Sara Zarriello

Research shows that the classroom doesn’t have to be strictly black and white to be effective. In fact, having a bit of grey could transform the experiences of not only students but teachers too.

The overwhelming understanding from educational professionals in Australia is that creativity is an important aspect of learning.

In 2020, the Australia Council for the Arts released the Cultivating Creativity: A study of the Sydney Opera House’s Creative Leadership in Learning Program Report. The study investigated the three year Creative Leadership in Learning Program set by the Sydney Opera House to introduce artistic and creative resources and processes into, “school eco-systems by increasing creativity, communication, collaboration and curiosity in teaching and learning.”

The feedback on the program has been overwhelmingly positive from both teachers and students. Andrew Walsh, a Teacher from Casula High School states, “[the program] has revolutionised teaching and learning at Casual High School… the potential benefits to the teachers and students are limitless.”

Studies show that creative thinking leads to innovation and effective problem solving. The broadening of children’s minds to think deeper about the world around them and their own ideas is being embraced by the Federal Government too.

John Munro, an educator, released a report in 2019 commissioned by the NSW Department of Education titled Creativity in education: What educators need to know which worked to evaluate creative thinking, measure it and assess it in the school system.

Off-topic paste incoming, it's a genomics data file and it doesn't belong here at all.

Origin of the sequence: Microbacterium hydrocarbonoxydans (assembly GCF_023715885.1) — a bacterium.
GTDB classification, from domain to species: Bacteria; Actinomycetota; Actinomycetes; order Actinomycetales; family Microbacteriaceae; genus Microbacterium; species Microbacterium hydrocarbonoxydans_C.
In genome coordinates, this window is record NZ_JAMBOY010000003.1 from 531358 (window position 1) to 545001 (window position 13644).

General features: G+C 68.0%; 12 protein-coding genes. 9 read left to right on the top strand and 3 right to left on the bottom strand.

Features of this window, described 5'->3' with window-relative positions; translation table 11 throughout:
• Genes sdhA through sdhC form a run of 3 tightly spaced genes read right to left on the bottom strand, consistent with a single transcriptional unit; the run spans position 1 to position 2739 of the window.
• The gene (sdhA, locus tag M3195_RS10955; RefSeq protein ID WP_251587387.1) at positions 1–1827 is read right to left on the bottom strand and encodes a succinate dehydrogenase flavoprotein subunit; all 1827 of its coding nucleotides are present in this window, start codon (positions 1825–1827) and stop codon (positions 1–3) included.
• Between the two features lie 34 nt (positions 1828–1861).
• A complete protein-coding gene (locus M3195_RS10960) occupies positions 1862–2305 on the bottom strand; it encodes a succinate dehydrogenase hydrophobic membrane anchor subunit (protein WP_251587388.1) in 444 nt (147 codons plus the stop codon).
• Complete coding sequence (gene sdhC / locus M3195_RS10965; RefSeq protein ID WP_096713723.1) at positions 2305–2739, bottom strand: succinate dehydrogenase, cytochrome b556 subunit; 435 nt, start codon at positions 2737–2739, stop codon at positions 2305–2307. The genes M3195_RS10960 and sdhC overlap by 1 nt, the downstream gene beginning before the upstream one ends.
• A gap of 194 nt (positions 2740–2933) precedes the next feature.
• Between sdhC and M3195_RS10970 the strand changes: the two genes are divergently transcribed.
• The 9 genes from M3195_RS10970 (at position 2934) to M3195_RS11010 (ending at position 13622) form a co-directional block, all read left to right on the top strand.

The report points out that the arts is not the only space in which creative thinking thrives for students. STEM subjects, including mathematics, economics, as well as history inspire students and teachers to think creatively.

The intersection between creative thinking and critical thinking is the sweet spot. The Australian Curriculum focuses specifically on integrating the two to maximise the benefits of both trains of thought. The findings show that the motivation for students to learn is heightened when they are given the creative and critical developmental freedoms to process knowledge and put it into action. Although in the past, thinking more abstractly in the classroom was disregarded, thinking “grey” could be the answer to solve current and future world issues. Watch this space.